Saudi-led coalition attacks Yemeni Capital City

A glimpse of Sana'a, Yemen A glimpse of Sana'a, Yemen Saif Albadni on Unsplash

23 November 2021

A Saudi-led coalition has launched airstrikes on the Yemeni capital Sana’a, killing and wounding civilians and destroying civilian property

A coalition led by Saudi Arabia has launched airstrikes on what it describes as ‘legitimate military targets’ in Sana’a, Yemen’s capital city. The coalition, which includes the Gulf States and has been active in the Country since 2015, is acting in support of the internationally recognised government of Yemen, which, like Saudi Arabia, is Sunni. The airstrikes come after the Houthi rebels, who are Shiite and backed by Iran, announced that they had aimed 14 drones at Saudi cities. 

Yemen has now been in a state of civil war for seven years. In 2015, Houthi rebels forced the government to resign, and ever since have controlled Sana’a and large parts of northern Yemen. The rebels have been launching cross-border attacks against Saudi Arabia since March 2015, when the Saudi-led coalition first intervened in Yemen’s civil war. At the moment, the Houthi movement is conducting an offensive in Marib, the government’s last stronghold in northern Yemen.

The coalition claims that its attacks are in compliance with the principle of self-defence as laid out under international law. Prior to the bombing, the coalition also allegedly asked civilians to keep out of the targeted areas. The coalition claims it is only targeting ‘secret ballistic missile sites’ and asserted that it destroyed a ‘high value ballistic missile target’ in the Thahban neighbourhood, in the north of Sana’a. These considerations are being cited by the coalition to argue that the attacks were carried out in compliance with International Humanitarian Law (IHL).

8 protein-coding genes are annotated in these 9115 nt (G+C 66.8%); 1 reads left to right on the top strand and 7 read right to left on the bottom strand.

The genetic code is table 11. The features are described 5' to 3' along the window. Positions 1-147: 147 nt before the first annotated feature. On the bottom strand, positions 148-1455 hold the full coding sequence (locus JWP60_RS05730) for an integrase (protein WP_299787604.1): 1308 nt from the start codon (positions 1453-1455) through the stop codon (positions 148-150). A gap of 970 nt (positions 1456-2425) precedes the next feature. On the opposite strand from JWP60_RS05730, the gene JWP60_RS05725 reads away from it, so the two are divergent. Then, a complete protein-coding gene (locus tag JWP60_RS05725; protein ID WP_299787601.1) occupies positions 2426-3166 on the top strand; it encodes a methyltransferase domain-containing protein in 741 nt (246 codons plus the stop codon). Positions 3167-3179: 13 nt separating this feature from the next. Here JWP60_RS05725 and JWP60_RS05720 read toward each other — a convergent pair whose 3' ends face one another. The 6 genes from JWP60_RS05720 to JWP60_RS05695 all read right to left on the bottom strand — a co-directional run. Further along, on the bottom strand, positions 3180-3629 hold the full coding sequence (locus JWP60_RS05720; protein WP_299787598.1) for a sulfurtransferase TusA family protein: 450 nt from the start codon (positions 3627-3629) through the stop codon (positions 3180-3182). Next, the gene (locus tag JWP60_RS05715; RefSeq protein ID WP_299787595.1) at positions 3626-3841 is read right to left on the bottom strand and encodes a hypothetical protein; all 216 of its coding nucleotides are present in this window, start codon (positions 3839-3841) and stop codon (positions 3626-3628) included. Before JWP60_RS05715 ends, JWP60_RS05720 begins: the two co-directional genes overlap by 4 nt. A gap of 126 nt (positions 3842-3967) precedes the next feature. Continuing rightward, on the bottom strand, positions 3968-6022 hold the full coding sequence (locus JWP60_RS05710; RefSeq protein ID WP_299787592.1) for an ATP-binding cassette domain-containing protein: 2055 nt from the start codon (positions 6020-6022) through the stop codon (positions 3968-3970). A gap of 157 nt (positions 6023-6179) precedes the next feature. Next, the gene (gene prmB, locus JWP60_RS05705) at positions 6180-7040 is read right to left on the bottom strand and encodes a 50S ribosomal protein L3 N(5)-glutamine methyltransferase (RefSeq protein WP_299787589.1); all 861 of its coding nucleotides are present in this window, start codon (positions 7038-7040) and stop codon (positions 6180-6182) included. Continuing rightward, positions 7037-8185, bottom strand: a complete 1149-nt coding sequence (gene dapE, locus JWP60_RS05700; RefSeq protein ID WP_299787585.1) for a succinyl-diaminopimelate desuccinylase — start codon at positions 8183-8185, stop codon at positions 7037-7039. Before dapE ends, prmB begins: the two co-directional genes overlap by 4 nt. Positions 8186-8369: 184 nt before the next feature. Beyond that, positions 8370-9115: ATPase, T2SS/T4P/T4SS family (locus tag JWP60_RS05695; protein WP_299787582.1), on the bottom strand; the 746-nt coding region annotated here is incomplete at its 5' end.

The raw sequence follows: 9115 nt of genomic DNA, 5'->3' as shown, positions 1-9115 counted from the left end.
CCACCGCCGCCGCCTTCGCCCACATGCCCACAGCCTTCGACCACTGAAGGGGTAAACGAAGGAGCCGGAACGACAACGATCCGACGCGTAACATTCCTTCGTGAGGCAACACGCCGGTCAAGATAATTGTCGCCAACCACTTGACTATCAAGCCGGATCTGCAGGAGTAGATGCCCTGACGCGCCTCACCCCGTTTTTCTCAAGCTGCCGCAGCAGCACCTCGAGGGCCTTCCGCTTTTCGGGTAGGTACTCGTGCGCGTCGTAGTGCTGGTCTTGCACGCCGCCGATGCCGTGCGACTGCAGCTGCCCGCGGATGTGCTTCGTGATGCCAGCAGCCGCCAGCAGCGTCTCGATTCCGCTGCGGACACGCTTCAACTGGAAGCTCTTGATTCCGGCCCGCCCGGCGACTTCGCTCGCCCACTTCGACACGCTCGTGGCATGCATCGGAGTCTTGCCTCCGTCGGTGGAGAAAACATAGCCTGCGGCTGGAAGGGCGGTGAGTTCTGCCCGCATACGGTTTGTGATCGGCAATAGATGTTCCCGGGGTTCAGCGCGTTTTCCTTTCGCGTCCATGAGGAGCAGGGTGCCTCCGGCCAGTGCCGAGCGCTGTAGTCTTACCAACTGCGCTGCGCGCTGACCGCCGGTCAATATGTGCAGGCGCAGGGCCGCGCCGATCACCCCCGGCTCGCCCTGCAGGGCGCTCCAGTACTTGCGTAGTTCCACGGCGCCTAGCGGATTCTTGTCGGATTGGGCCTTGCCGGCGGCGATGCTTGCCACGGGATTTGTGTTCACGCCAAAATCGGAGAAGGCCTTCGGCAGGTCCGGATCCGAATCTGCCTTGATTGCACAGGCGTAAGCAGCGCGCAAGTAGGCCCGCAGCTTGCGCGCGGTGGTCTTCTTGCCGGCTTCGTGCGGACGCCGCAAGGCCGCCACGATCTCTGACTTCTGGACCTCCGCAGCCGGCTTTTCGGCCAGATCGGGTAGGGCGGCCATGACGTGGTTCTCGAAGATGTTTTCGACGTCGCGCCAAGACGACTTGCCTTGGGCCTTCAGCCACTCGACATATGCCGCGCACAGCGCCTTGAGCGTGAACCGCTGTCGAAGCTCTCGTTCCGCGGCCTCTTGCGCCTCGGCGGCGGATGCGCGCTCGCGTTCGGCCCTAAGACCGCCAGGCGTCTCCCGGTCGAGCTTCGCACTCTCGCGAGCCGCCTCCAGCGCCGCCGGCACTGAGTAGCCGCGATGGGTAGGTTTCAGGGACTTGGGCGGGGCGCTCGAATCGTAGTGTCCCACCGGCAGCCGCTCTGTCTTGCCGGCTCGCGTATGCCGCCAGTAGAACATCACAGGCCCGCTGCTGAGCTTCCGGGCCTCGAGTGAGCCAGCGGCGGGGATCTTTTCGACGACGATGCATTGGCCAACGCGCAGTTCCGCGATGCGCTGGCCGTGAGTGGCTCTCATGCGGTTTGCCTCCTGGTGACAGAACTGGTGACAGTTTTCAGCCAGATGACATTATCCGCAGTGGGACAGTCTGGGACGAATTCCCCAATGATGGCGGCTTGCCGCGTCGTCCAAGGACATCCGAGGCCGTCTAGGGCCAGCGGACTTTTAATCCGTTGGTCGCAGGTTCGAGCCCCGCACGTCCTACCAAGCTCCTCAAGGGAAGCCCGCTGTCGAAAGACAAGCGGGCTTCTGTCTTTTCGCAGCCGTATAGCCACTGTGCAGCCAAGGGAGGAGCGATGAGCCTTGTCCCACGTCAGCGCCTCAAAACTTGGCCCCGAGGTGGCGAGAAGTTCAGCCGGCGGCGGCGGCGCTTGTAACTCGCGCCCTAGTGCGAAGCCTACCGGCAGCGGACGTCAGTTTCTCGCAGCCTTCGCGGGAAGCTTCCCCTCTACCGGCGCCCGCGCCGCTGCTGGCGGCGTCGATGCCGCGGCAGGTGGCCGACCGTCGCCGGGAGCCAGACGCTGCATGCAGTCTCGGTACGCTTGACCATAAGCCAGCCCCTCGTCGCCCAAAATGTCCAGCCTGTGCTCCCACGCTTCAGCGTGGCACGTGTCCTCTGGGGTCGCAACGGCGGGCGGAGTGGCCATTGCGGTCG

Sana’a residents told Reuters that there were big explosions in northern neighbourhood and apparently two sites were bombed. Despite the precautionary measures allegedly taken by the coalition, several civilians have been killed or injured as a consequence of the airstrikes. Furthermore, attacks have damaged several residential homes and a factory. The United Nations warned that the Yemeni Civil War’s death toll might reach 377,000 by the end of the year. In addition to its high number of casualties, around 40,000 people have been forced to flee to Marib since September 2021, UNHCR reports. This combination of on-going violence, mass displacement, high casualty figures, and political instability has led the UN to characterize the situation in Yemen as the greatest humanitarian disaster in the world today. 


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Author: Lorena Bisignano; Editor: Alexander Collin



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